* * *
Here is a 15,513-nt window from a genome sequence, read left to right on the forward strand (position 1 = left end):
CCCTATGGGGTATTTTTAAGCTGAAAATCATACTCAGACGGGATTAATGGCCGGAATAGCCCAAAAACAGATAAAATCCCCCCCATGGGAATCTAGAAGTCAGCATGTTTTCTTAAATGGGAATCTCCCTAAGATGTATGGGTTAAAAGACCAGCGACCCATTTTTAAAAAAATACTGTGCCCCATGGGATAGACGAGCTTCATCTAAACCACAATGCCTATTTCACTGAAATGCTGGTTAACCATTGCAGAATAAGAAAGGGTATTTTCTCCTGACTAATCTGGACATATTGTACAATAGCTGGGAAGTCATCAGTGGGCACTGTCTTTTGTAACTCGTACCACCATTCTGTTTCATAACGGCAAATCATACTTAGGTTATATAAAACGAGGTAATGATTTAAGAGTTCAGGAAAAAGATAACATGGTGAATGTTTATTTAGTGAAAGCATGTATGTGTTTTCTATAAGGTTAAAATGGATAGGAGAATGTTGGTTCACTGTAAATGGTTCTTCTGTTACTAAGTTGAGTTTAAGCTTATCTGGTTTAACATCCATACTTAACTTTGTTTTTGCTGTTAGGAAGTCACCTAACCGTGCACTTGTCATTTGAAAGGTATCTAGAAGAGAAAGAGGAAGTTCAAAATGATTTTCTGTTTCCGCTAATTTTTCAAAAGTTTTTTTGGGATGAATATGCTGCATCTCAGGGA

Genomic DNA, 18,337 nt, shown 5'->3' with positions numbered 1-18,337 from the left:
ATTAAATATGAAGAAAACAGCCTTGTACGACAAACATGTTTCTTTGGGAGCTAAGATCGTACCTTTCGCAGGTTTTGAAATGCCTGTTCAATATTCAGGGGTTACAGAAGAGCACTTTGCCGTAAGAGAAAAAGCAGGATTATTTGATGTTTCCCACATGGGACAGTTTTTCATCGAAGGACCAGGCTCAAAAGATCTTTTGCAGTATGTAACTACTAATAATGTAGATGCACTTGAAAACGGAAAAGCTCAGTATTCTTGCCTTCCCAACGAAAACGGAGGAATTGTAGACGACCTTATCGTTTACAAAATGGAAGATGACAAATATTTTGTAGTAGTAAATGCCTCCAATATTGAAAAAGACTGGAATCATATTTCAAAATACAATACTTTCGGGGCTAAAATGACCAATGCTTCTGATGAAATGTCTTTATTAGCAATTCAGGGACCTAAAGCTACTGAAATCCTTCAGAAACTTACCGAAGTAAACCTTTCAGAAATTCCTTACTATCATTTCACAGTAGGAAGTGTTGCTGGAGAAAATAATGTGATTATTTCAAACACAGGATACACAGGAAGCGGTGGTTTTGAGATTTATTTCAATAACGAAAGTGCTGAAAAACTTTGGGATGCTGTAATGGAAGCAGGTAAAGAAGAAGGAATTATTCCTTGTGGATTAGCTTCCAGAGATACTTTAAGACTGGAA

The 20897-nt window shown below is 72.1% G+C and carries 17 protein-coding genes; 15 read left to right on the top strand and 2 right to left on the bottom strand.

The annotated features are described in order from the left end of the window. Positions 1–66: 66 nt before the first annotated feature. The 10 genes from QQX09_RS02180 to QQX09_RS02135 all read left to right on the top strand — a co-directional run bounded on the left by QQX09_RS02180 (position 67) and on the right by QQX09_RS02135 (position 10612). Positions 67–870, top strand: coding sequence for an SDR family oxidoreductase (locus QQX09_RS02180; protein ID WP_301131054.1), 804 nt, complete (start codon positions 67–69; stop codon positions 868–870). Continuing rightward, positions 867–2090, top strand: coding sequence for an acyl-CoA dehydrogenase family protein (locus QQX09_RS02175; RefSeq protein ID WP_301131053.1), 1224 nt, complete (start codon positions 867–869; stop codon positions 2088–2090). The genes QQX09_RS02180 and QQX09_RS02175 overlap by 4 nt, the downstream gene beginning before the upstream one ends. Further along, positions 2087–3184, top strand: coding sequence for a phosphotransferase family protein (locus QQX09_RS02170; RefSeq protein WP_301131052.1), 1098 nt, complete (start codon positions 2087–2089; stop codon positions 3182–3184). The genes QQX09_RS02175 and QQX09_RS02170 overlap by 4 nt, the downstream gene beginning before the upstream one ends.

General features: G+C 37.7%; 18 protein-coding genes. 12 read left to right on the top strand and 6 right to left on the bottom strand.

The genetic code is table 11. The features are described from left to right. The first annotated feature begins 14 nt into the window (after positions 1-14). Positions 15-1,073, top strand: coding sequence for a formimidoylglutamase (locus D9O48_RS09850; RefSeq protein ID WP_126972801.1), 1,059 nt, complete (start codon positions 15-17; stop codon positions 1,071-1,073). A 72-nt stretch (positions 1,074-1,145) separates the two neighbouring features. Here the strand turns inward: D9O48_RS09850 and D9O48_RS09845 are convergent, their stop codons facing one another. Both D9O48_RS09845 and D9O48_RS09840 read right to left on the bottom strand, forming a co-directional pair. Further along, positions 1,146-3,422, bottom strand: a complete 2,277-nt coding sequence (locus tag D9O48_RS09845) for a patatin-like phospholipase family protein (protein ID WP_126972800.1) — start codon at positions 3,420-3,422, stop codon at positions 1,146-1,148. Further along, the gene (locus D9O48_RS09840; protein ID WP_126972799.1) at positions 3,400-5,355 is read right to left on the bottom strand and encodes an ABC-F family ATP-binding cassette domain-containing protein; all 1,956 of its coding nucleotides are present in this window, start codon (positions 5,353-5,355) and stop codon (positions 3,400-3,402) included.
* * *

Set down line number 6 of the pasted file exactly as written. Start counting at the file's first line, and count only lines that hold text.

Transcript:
The annotated features are described in order from the left end of the window. Positions 1–66: 66 nt before the first annotated feature. The 10 genes from QQX09_RS02180 to QQX09_RS02135 all read left to right on the top strand — a co-directional run bounded on the left by QQX09_RS02180 (position 67) and on the right by QQX09_RS02135 (position 10612). Positions 67–870, top strand: coding sequence for an SDR family oxidoreductase (locus QQX09_RS02180; protein ID WP_301131054.1), 804 nt, complete (start codon positions 67–69; stop codon positions 868–870). Continuing rightward, positions 867–2090, top strand: coding sequence for an acyl-CoA dehydrogenase family protein (locus QQX09_RS02175; RefSeq protein ID WP_301131053.1), 1224 nt, complete (start codon positions 867–869; stop codon positions 2088–2090). The genes QQX09_RS02180 and QQX09_RS02175 overlap by 4 nt, the downstream gene beginning before the upstream one ends. Further along, positions 2087–3184, top strand: coding sequence for a phosphotransferase family protein (locus QQX09_RS02170; RefSeq protein WP_301131052.1), 1098 nt, complete (start codon positions 2087–2089; stop codon positions 3182–3184). The genes QQX09_RS02175 and QQX09_RS02170 overlap by 4 nt, the downstream gene beginning before the upstream one ends.